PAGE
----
Subsequently, the Singapore Government identified Captain Goh as an undesirable immigrant’ as defined by Section 8(3)(k) of the Immigration Act. He is then regarded as prohibited immigrant and barred from Singapore. Captain Goh’s permanent residency in Singapore was revoked.

Glossary of Toxic Behaviors

A  
Make accusations Charging someone with doing something wrong or committed a crime but having no evidence that the person is guilty.
B  
Back stabbing Criticize someone in a treacherous manner despite pretending friendship with them.
Blame-shifting; lie to deflect blame from oneself. To make someone else responsible for something, especially for something bad that has happened
C
Calling names; name calling The act of insulting someone by calling them rude name.
Cover up A planned effort to hide a dishonest, immoral, illegal act, wrong doing or mistake. A way of behaving that is meant to prevent people from knowing about something.
Credit stealing Taking credt for someone else’s work
(Being) Cynical Bitterly or sneeringly distrustful, contemptuous, or pessimistic
D
Double speak Deliberately obscures , disguises, distorts, or reverses the meaning of words. Doublespeak may take the form of euphemisms (e.g., “downsizing” for layoffs, “servicing the target” for bombing), in which case it is primarily meant to make the truth sound more palatable. It may also refer to intentional ambiguity in language or to actual inversions of meaning. In such cases, doublespeak disguises the nature of the truth. Doublespeak is most closely associated with political language
F
Flame mail A nasty email sent to complain, ridicule, or chastise the recipient, or readers.
G
Gossiping Spreading information about the behavior and personal lives of other people that are of personal, sensational, or intimate nature.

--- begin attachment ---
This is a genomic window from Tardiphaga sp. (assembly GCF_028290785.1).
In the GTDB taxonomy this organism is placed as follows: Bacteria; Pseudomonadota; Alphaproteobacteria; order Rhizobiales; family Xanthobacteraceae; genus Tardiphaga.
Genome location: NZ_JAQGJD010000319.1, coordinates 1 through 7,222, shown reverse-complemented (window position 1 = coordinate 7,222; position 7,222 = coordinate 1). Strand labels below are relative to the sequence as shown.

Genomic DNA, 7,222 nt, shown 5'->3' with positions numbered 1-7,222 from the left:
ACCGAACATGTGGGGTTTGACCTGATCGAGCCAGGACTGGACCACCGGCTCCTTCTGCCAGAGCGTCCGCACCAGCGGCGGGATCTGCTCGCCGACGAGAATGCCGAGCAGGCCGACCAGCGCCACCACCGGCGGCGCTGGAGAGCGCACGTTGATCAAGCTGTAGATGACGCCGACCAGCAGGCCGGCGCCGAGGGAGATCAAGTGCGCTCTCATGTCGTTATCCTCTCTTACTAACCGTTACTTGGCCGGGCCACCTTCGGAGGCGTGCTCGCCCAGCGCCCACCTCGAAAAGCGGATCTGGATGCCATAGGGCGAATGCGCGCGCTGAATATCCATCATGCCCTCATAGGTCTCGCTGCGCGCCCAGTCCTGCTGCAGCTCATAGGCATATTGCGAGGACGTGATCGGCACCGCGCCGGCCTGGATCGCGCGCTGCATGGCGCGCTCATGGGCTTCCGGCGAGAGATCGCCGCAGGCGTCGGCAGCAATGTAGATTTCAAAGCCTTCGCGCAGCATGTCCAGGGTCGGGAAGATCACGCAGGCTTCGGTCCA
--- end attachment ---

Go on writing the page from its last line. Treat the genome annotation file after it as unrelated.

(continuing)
H
Hurl accusations, insults, abuse, allegations. To shout accusations, insults, abuse, allegations.at somebody in a loud and angry way.
M
Misleading To cause someone to believe something that is not true.
Mud-slinging The use of insults and accusations, especially unjust ones, with the aim of damaging the reputation of an opponent.
Make up stories; tell tales Create tales that are untrue.
N
Naysaying Display pessimistic, angry and uncooperative behavior because they don’t see success as a possibility.
P
Pass the Buck Evade responsibility by passing to someone else.
Pretend to agree Agreeing with people openly even when you think they are wrong
Put Words in Someone’s Mouth To say that someone means one thing when the person really meant something else.
Push to the front Unwillingly thrust into an unwelcome situation.
R
Rumor mongering Spreading rumors, often maliciously.
S
Suck up Try to make someone in authority approve of you by doing and saying things that will please them.
T
Two Faced Not honest, insincere or deceitful.

Acts one way in certain situations and then in a contrary manner in others. An example of someone who would be described astwofaced is a person who pretends to be your friend and then starts calling you names as soon as you leave the room.

Saying different things to different people in order to gain their approval instead of speaking and behaving honestly.

U
Use someone else’s name Using someone else’s name, likeness, or other personal attributes without permission for an exploitative purpose.